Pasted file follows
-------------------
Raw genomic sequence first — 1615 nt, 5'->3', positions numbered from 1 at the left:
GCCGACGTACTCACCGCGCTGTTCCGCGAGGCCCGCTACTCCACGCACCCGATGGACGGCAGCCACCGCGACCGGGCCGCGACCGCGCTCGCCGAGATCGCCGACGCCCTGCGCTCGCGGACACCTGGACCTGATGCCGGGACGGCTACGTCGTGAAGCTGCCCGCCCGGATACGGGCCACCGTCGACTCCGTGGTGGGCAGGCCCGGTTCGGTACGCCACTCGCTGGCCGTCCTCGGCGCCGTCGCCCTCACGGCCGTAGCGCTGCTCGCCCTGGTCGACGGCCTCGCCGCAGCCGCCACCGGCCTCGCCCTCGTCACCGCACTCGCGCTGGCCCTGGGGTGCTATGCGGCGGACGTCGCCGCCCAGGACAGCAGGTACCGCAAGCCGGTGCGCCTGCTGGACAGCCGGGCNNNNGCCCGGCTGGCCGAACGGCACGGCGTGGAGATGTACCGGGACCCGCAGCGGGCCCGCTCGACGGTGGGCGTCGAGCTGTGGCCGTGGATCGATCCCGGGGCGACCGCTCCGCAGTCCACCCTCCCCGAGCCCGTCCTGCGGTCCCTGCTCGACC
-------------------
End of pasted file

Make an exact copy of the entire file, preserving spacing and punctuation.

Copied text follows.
Raw genomic sequence first — 1615 nt, 5'->3', positions numbered from 1 at the left:
GCCGACGTACTCACCGCGCTGTTCCGCGAGGCCCGCTACTCCACGCACCCGATGGACGGCAGCCACCGCGACCGGGCCGCGACCGCGCTCGCCGAGATCGCCGACGCCCTGCGCTCGCGGACACCTGGACCTGATGCCGGGACGGCTACGTCGTGAAGCTGCCCGCCCGGATACGGGCCACCGTCGACTCCGTGGTGGGCAGGCCCGGTTCGGTACGCCACTCGCTGGCCGTCCTCGGCGCCGTCGCCCTCACGGCCGTAGCGCTGCTCGCCCTGGTCGACGGCCTCGCCGCAGCCGCCACCGGCCTCGCCCTCGTCACCGCACTCGCGCTGGCCCTGGGGTGCTATGCGGCGGACGTCGCCGCCCAGGACAGCAGGTACCGCAAGCCGGTGCGCCTGCTGGACAGCCGGGCNNNNGCCCGGCTGGCCGAACGGCACGGCGTGGAGATGTACCGGGACCCGCAGCGGGCCCGCTCGACGGTGGGCGTCGAGCTGTGGCCGTGGATCGATCCCGGGGCGACCGCTCCGCAGTCCACCCTCCCCGAGCCCGTCCTGCGGTCCCTGCTCGACC